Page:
Have you been plagued with the issue of getting values like t1001 show up in columns you marked as primary key in your interactive grid? In case you do not feel it is a good interface for your end users you may have found yourself spending quality time with Google looking for clues. I have had a couple of people asking me about this in just the last week. Googling turns up very little and mostly about the T1000 processor from SUN.
What you can find are some discussions about how this is a way for APEX to manage records that have not yet been saved to the database. No matter what you select for default value of the column, it still shows t1001 or some such value.
First things first, is this a bug? No, I don’t think so. It is part of how interactive grid manages new rows, the question is how to design applications to met your requirements. Hopefully this post will help you do just that.
In the following walkthrough I have been using apex.oracle.com with version 19.1.0.00.15.
Lets first show the problem using the DEPT table.
– Create a new page with an Interactive Grid based on this SQL.
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SELECT deptno , dname , loc FROM dept;
– Go into the attributes for the interactive grid and set it to be editable.
An editable interactive grid needs to have a primary key defined.
– Go into the attributes and select DEPTNO.
– Set it to be a primary key in the source section.
The report is now able to be used and you can add new departments. Run it and click on new row and see what happens.
The new line shows t1001 in the primary key column. It is used by APEX for processing new rows, but it is not always what an end user would like to see.
In many cases the primary key is not useful to display aand can simply just be hidden from view.
In this case it is a column the end user should (according to the user) see but not be allowed to set, it ought to show nothing for new rows and there ought to be a visual clue that it is a key. There are probably many ways to achieve this, but finding a straightforward solution can be hard even if the completed solution seems obvious in hindsight.
Here is my way to handle it. I like it because it is purely declarative, no-code, and it feels 100% logical – at least to me – once we accept that the primary key really is a data element APEX and the interactive grid controls.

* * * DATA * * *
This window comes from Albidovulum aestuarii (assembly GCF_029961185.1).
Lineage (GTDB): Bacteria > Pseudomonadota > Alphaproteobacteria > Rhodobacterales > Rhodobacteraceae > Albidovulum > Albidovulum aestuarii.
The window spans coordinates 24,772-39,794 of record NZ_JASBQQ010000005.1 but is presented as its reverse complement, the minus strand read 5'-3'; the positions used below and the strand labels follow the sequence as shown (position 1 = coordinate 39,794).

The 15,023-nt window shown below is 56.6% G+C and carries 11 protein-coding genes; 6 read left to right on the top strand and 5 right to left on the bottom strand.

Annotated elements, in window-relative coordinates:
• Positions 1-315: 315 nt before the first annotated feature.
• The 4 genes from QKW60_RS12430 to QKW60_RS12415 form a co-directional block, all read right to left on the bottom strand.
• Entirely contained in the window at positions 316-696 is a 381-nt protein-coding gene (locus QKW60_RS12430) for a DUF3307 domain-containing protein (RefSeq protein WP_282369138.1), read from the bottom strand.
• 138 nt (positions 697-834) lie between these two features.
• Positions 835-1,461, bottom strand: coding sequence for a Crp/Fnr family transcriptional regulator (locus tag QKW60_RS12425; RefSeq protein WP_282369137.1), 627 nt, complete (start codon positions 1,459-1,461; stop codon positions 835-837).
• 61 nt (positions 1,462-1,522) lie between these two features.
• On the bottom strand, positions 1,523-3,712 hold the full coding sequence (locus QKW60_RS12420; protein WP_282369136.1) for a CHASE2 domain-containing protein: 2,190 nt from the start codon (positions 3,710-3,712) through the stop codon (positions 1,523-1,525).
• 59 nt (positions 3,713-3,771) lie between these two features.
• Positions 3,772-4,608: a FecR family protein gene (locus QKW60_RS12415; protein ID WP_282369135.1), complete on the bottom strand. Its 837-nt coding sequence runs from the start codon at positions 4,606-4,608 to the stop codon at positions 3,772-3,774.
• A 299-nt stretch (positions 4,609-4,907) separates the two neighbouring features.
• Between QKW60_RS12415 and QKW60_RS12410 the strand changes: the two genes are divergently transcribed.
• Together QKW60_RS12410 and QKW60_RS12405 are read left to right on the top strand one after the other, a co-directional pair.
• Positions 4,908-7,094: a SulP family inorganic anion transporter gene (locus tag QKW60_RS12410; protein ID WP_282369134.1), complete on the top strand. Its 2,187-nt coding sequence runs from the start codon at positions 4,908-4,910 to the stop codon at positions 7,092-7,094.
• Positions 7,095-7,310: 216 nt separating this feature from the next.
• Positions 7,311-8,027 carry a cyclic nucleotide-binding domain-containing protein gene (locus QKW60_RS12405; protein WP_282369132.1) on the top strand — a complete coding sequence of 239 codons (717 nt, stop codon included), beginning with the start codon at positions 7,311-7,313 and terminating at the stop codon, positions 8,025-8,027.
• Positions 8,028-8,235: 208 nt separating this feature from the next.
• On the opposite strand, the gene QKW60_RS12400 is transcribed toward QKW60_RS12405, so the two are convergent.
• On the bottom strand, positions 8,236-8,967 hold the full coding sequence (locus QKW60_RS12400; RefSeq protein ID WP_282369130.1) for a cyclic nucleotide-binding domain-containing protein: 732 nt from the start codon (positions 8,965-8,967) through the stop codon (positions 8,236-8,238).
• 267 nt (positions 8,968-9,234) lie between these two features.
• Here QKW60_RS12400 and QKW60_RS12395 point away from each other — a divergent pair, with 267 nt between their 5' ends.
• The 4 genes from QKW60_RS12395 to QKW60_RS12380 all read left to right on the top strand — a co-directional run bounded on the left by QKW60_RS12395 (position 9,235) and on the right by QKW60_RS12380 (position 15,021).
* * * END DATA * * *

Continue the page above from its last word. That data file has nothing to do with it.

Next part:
What we do now is hide the primary key from view, but we need the data to be shown.
Let’s begin with just hiding the primary key.
– Set DEPTNO to be of type hidden.
Now Let’s add a column that just shows the values but cannot be edited by the user
– Right click on the columns heading (under the IG in the rendering pane).
– Select “Create Column”
– Give it a good name. Something like “DEPTNO_SHOW”
– Set the label to “Deptno”
– In the “Source” section change Type to be “Database Column”
– Enter DEPT_NO in the “Database Column” field.
– Chose “Number” as the datatype.
– Set “Query Only” to Yes.
With this done we’re ready to take it out for a spin. Run the page and start with adding the column if it doesn’t show up. Drag it to the beginning of the line where it used to be.
The first thing to notice is that the “Deptno” column indicates that it cannot be edited by having a different background than editable columns. Now click on “Add Row” and lets see if it works.
Much better. Deptno cannot be edited and it does not show any data when a new row is created that can confuse an end user. It has a visual indication that it is a key or at least an uneditable field. When you save the data, DEPTNO is given a value and the column is updated in the report. It is done by a sequence and a trigger on the dept table assigns it a value when a row is inserted. You can of course use all the features for default value on the DEPTNO primary key column if you prefer to manage its value from your APEX-application.
Updating and deleting of course also works as it should. We have not messed with the APEX model for how to do this, only adjusted how the users sees the data. For cases when showing no value until it gets set during the insert is requested this will provide the end user with the interface they want while still letting the interactive grid do the heavy lifting.
Please let me know if this helped you or if something in this post was confusing.